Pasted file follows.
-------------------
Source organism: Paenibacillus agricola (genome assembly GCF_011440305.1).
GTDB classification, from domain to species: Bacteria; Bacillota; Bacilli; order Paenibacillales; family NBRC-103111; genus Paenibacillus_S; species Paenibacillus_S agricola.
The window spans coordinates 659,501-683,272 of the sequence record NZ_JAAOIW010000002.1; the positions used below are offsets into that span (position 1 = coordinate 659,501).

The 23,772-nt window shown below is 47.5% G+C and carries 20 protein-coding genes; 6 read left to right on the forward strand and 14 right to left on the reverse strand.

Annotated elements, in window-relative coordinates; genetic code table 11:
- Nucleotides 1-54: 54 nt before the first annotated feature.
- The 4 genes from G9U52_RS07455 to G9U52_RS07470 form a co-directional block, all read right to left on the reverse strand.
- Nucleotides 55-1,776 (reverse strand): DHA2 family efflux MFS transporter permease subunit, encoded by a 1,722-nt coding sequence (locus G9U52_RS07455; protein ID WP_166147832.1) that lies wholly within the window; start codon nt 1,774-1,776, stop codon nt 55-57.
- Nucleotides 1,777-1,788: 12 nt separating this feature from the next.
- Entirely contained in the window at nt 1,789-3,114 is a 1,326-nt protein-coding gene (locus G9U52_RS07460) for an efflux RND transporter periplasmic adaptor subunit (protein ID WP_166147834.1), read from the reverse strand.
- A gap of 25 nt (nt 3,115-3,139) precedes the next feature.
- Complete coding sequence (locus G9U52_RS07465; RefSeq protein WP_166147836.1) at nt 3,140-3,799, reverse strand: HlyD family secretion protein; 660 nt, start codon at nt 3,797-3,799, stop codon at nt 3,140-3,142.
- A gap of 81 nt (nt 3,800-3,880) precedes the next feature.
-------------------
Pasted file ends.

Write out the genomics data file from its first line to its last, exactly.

Source organism: Paenibacillus agricola (genome assembly GCF_011440305.1).
GTDB classification, from domain to species: Bacteria; Bacillota; Bacilli; order Paenibacillales; family NBRC-103111; genus Paenibacillus_S; species Paenibacillus_S agricola.
The window spans coordinates 659,501-683,272 of the sequence record NZ_JAAOIW010000002.1; the positions used below are offsets into that span (position 1 = coordinate 659,501).

The 23,772-nt window shown below is 47.5% G+C and carries 20 protein-coding genes; 6 read left to right on the forward strand and 14 right to left on the reverse strand.

Annotated elements, in window-relative coordinates; genetic code table 11:
- Nucleotides 1-54: 54 nt before the first annotated feature.
- The 4 genes from G9U52_RS07455 to G9U52_RS07470 form a co-directional block, all read right to left on the reverse strand.
- Nucleotides 55-1,776 (reverse strand): DHA2 family efflux MFS transporter permease subunit, encoded by a 1,722-nt coding sequence (locus G9U52_RS07455; protein ID WP_166147832.1) that lies wholly within the window; start codon nt 1,774-1,776, stop codon nt 55-57.
- Nucleotides 1,777-1,788: 12 nt separating this feature from the next.
- Entirely contained in the window at nt 1,789-3,114 is a 1,326-nt protein-coding gene (locus G9U52_RS07460) for an efflux RND transporter periplasmic adaptor subunit (protein ID WP_166147834.1), read from the reverse strand.
- A gap of 25 nt (nt 3,115-3,139) precedes the next feature.
- Complete coding sequence (locus G9U52_RS07465; RefSeq protein WP_166147836.1) at nt 3,140-3,799, reverse strand: HlyD family secretion protein; 660 nt, start codon at nt 3,797-3,799, stop codon at nt 3,140-3,142.
- A gap of 81 nt (nt 3,800-3,880) precedes the next feature.